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February 22, 2000 - Image 9

Resource type:
The Michigan Daily, 2000-02-22

Disclaimer: Computer generated plain text may have errors. Read more about this.

The north poU __
,Whigan ranks fifth in the latest
USCHO hockey poll. Go online to see
'ow the rest of the top eight shakes out.

sIe i )It V Daig

FEBRUARY 22, 2000


hate rivalry
will decide
B Uma Subramanian
Daily Sports Writer
Three weeks ago Michigan State
hockey coach Ron Mason didn't think
his team had a chance to do what it has
done the past, two years -- win the
CCHA regular season crown,
Around Groundhog Day, things
ked bleak.
ason's Spartans were struggling to
win, having trouble finding the net and
felt pretty down about it.
All of a sudden, the Spartans have
begun heating up '- sooner than
Punxsutawney Phil had predicted for the
winter freeze to thaw.
"To tell you the truth, three weeks ago
we didn't think we had a shot," Mason
said. "We were struggling. We turned the
corner again two weeks ago against
#rthern (Michigan). That put us in a
ition now where we feel pretty good"
In the span of a couple of weeks, the
Spartans are once again contenders for
the coveted CCHA crown.
After the Wolverines tied Northern
Michigan twice last weekend, Michigan
State sits only two points out of first
place - making a repeat conference title
a reasonable goal.
"Things are pretty upbeat right now in
lockerroom because of where we are-
the league," Mason said. "We could
have finished fifth or sixth.
"Last year we ran away with the title,
but that's not a healthy situation to be in
coming down the stretch. A conference
race like this, where you are fighting for
every game, keeps your team sharp."
This year, the race is as close as ever.
Friday night, when the teams meet in
Ann Arbor, Michigan and Michigan
lte will play for all the marbles.
orthern Michigan coach Rick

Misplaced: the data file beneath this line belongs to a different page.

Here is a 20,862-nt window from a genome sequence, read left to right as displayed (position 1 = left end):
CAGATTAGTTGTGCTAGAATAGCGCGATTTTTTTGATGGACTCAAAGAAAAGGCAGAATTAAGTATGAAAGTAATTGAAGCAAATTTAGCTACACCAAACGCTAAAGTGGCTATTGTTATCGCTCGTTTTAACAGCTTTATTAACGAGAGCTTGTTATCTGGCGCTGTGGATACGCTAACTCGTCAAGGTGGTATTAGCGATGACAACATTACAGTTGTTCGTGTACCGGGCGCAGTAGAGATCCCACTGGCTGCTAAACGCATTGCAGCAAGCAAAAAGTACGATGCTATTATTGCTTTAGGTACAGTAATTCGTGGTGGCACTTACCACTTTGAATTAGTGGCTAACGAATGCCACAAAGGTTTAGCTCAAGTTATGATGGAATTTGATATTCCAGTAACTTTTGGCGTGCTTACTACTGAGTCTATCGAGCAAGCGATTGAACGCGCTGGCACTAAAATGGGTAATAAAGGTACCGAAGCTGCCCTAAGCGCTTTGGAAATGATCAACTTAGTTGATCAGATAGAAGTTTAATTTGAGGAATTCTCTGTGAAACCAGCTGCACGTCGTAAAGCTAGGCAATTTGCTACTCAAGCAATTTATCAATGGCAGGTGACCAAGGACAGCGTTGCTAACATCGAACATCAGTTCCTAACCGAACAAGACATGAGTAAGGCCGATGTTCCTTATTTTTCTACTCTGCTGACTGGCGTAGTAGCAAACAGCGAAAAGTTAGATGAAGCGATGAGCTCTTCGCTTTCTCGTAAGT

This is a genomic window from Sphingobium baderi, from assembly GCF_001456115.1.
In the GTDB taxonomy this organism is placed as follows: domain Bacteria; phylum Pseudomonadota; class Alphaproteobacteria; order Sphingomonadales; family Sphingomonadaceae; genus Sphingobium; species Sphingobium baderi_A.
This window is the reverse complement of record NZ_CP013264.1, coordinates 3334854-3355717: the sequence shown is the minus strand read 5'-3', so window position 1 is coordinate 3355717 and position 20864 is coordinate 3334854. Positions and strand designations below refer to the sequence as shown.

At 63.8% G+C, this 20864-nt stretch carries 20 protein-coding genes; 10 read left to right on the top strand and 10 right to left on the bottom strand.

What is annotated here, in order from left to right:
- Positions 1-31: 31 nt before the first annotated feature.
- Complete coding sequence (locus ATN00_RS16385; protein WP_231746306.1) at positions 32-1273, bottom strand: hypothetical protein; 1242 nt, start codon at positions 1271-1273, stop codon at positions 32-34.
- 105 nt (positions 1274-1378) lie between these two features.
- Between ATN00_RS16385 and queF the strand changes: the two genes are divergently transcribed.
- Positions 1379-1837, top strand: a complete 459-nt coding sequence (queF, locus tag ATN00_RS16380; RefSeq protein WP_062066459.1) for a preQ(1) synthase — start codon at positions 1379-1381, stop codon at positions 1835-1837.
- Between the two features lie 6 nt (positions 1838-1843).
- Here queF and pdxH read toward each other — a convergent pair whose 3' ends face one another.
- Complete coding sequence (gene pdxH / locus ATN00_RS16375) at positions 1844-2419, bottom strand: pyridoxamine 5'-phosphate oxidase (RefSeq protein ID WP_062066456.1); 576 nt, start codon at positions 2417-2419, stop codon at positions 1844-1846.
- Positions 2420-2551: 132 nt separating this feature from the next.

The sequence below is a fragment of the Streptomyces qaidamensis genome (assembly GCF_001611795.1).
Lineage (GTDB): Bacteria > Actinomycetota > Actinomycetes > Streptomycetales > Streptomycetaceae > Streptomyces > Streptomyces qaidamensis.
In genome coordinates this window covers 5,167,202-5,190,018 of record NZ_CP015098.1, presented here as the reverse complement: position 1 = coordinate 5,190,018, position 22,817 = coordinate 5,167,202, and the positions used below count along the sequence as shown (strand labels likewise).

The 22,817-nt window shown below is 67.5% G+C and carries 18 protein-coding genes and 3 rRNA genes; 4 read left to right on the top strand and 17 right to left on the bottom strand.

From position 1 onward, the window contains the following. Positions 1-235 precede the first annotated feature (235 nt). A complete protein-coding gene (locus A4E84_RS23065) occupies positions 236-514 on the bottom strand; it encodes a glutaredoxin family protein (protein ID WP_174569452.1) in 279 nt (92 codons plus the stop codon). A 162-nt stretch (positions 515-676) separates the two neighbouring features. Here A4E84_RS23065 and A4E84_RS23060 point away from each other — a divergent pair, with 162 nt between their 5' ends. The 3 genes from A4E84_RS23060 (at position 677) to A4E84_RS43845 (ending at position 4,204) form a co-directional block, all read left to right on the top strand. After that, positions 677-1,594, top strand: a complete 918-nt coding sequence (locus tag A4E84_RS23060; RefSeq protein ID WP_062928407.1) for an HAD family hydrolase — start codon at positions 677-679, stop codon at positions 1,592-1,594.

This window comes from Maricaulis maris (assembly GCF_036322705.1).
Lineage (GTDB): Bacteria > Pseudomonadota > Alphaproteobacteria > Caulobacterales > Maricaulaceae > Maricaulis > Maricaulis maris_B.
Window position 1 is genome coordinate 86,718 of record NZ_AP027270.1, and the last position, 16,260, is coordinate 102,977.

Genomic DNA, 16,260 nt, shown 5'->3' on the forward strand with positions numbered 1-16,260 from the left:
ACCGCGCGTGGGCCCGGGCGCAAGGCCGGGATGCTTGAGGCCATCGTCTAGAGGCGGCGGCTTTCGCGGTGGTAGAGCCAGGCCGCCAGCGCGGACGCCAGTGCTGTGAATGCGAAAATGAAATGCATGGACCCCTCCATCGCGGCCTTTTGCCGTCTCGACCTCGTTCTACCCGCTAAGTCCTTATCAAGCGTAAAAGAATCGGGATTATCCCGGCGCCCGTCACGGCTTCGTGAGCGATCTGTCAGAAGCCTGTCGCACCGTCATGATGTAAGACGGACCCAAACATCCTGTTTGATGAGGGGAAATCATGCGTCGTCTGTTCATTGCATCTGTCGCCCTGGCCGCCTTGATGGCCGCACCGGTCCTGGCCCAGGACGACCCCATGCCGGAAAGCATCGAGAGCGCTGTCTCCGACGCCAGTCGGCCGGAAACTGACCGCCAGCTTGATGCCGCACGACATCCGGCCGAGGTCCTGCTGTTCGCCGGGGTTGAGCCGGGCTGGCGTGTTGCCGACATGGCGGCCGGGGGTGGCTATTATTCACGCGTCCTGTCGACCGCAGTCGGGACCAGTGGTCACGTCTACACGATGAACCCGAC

Comley said the CCHA title chase has
become a two-team dash to the finish.
Michigan's lead is so fragile that a few
bad bounces could easily give the
Spartans the crown.
Granted, CCHA bragging rights could
serve as a huge motivator, but much
more than that hangs on the line.
The regular-season vanquisher is

Gaines has backcourt blues
Point guard needs help from Smith until Crawford's return

By Jacob Wheeler
Daily Sports Editor
No one was happier that Brandon
Smith sliced and diced his way to a
career-high 16 points Sunday than point
guard Kevin Gaines - the athletic fresh-
man whose reeled under pressure with-
out his backcourt mate Jamal Crawford.
"We think (Brandon) can do that
every night," Michigan coach Brian
Ellerbe said about his veteran swingman
who had his first breakout game this sea-
son. "Whenever he does that, it helps
takes the pressure off Kevin."
Gaines has suffered a virtual identity
crisis in the backcourt since Crawford
began his six-game suspension, handling
the ball and setting up the offense, but
then trying to pick up the exiled shooting
guard's scoring slack at the same time.
The point guard's stress reached a cli-
max at Wisconsin this past Wednesday,
as he walked out of the visitors locker-
room with the weight of the world on his
shoulders and a box of pizza teetering in
his shaky hands. Gaines showed no signs
of the vibrant personality which earned
him the nickname "go-go."
Gaines was confronted by a handful of
reporters who drilled him about the
Wolverines' seventh-consecutive loss,
and about his added responsibilities of
handling the basketball all alone -

since his backcourt teammate Jamal
Crawford was watching the game on
television back in Ann Arbor.
Michigan's current floor leader used
to think he could handle the media, the
point guard duties and the pizza in his
nervous hands. But a freshman in the
ruthless Big Ten can only do so much.
Gaines sputtered out a few answers for
the reporters, and then dropped his pizza
all over the Kohl Center floor.
. It wasn't the first time that Gaines had
undermined his personal expectations.
"Go-go" had tried putting the
Wolverines on his back three days earli-
er, in a 21-point loss to Indiana on Feb.
13, but failed the challenge miserably,
missing all 15 of the shots he took from
the floor.
The kid from Las Vegas - the town
where success under pressure makes the
difference between riches and rags -
wasn't capable of executing Michigan's
offense all by himself. It showed.
During the first 15 games of
Michigan's season, as the team's promise
captivated the headband-toting fans,